Oral Presentation First Malaria World Congress 2018

Perspectives of community delivered models for the malaria elimination in Myanmar (#150)

Win Han Oo 1 2 , Thazin La 2 , Elizabeth Hoban 1 , Lisa Gold 1 , Kyu Kyu Than 2 , Aung Thi 3 , Zaw Lin 3 , Freya J.I Fowkes 4 5 6
  1. School of Health and Social Development, Faculty of Health, Deakin University, Melbourne, VIC, Australia
  2. Burnet Institute, Bahan Township, YANGON, Myanmar
  3. Department of Public Health, Myanmar Ministry of Health and Sports, Nay Pyi Taw, Myanmar
  4. Malaria and infectious diseases epidemiology group, Burnet Institute, Melbourne, VIC, Australia
  5. Melbourne School of Population and Global Health, University of Melbourne, Melbourne, VIC, Australia
  6. Department of Epidemiology and Preventive Medicine, Monash University, Melbourne, VIC, Australia

Myanmar has successfully used Community Health Workers (CHW) model in conjunction with government health facility based model to bring down the Annual Parasite Incidence (API) to less than one in several districts of the country. The country is in the transition from malaria control to elimination and currently adopted Integrated Community Malaria Volunteer model that combines services for malaria, Tuberculosis, HIV/AIDS and other vector borne diseases. The aim of the study was to explore the perspectives, views and inputs of key health stakeholders and community members in Myanmar on community-delivered models to inform optimal design on CHW models targeting malaria elimination in Myanmar.


To obtain views of the CHW model, qualitative methods including key informant interviews and in-depth interviews of key health stakeholders and focus group discussions and participatory workshops including community leaders and members were used. Each data collection tool was pilot tested with similar participants. Inductive thematic analysis was used.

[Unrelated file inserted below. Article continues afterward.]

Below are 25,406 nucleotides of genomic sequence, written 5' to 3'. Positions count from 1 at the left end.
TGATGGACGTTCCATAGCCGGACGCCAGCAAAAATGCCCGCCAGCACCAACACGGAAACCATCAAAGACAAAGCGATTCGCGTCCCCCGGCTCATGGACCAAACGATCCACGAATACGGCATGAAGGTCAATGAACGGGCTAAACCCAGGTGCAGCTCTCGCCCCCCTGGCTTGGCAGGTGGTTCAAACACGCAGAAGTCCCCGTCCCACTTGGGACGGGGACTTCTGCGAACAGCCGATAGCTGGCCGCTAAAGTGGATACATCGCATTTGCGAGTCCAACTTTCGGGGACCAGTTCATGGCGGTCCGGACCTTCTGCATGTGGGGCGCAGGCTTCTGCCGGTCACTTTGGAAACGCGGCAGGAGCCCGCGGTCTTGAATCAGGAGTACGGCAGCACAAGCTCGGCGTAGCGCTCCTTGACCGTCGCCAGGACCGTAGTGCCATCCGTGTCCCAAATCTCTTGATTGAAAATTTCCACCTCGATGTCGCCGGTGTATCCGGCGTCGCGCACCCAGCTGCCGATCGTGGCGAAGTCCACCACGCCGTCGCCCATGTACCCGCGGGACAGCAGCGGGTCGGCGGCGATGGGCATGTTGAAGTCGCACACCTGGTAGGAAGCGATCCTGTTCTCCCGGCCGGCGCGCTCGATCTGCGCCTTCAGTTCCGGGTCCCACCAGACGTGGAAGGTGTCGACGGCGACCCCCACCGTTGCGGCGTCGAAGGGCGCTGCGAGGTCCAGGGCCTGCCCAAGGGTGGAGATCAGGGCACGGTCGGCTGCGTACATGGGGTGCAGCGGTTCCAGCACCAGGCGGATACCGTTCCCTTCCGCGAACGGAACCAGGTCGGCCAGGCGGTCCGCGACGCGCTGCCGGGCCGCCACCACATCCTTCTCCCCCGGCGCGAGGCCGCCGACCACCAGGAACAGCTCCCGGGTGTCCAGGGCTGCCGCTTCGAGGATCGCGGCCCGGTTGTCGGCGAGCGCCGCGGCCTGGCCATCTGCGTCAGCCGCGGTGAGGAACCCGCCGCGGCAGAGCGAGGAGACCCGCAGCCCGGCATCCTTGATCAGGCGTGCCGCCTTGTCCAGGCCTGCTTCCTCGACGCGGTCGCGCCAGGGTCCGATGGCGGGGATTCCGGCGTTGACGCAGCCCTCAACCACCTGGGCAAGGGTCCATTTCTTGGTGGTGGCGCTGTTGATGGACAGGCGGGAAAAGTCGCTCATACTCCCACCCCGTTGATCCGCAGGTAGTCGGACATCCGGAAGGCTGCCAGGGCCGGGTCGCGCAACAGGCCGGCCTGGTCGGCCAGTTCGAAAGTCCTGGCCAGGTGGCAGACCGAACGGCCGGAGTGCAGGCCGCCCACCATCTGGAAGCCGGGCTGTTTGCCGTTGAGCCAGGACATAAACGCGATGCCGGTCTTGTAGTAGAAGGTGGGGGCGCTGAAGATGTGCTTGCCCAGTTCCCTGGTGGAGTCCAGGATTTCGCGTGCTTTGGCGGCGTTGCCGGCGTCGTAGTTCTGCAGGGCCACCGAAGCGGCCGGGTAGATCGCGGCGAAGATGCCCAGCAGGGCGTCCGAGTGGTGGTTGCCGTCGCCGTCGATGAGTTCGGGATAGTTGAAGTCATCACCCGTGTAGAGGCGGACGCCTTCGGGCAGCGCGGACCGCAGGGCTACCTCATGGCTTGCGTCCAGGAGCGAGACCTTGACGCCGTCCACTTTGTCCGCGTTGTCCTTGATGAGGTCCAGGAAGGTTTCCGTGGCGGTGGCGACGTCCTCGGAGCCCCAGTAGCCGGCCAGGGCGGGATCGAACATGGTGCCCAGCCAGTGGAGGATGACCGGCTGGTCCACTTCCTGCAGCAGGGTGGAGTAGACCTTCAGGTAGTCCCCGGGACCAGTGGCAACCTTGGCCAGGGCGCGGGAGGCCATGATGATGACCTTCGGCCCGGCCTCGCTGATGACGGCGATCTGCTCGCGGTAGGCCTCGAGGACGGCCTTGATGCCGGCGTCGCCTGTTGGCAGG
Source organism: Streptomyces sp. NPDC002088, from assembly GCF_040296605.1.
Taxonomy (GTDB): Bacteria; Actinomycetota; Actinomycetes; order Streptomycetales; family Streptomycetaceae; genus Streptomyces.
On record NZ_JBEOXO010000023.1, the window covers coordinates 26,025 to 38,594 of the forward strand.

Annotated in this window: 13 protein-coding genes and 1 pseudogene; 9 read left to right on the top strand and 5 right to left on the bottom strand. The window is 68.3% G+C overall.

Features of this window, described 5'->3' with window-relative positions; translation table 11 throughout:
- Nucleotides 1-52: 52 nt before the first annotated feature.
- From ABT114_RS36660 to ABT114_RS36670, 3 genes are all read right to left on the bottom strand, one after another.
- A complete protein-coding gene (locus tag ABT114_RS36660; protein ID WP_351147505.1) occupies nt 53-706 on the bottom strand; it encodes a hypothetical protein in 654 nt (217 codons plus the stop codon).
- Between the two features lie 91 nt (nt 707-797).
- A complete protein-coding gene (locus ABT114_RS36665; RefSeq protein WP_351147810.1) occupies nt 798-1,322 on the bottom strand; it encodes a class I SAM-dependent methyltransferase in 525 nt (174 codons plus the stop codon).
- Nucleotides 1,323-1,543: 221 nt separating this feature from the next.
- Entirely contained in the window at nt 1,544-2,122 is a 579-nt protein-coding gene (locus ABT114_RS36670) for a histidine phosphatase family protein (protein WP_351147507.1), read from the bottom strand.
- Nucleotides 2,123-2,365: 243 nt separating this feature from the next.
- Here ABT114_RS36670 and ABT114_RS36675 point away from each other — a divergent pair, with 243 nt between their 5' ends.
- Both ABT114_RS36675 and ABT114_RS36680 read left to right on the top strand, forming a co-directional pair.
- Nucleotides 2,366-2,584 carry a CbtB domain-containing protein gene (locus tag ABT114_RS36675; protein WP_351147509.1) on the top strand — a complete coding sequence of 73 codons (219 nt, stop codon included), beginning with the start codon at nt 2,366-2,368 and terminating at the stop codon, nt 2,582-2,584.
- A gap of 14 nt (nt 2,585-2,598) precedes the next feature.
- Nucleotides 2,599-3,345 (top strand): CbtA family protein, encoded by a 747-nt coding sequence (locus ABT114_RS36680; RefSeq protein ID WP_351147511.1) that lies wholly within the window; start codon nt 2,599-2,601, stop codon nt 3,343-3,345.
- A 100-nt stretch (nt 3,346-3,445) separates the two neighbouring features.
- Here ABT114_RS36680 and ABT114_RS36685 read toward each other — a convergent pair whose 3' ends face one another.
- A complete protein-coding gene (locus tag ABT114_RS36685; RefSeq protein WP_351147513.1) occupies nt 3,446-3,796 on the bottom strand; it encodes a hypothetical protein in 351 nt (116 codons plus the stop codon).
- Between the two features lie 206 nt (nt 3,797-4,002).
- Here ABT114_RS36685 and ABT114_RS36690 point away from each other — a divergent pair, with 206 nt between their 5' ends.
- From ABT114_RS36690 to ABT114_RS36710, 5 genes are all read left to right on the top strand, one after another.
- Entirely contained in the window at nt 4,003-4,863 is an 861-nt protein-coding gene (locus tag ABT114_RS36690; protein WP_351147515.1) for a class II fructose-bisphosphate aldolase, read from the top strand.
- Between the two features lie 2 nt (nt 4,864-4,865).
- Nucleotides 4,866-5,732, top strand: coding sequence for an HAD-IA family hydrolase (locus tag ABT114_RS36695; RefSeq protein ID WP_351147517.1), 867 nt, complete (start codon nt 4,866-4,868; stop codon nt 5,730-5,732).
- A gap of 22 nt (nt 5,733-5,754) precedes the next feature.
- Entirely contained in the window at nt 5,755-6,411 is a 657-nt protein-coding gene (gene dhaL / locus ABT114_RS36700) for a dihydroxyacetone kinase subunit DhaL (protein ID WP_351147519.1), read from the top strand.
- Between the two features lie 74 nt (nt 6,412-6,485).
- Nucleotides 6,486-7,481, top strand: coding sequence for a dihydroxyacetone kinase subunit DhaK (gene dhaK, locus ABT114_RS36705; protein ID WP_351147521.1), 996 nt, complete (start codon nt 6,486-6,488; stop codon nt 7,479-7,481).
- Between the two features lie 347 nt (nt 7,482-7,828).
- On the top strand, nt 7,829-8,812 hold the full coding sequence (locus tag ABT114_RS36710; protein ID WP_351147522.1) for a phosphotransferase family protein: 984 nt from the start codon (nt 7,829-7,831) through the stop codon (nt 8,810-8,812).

Preliminary results showed that all stakeholders agreed the CHW role is still important for malaria elimination. Their motivation and social role must be maintained and promoted by incorporating additional disease interventions prioritized as flu, diarrhoea, skin infections and Tuberculosis by the community leaders and members. Vector Borne Disease Control (VBDC) stakeholders viewed that the role of Basic Health Staff is expanding in the elimination phase while the CHW will remain in the supporting role to implement the elimination package. VBDC and Non-Government Organization stakeholders like to assign CHWs for case notification, and assisting in case and foci identifications and responses as the local resident community mobilizers.


Preliminary results suggest that CHW models will have to be modified in order to maximise achievements in malaria elimination in Myanmar. The findings of this study will provide an evidence-base for the evolution of the CHW model for malaria elimination in Myanmar.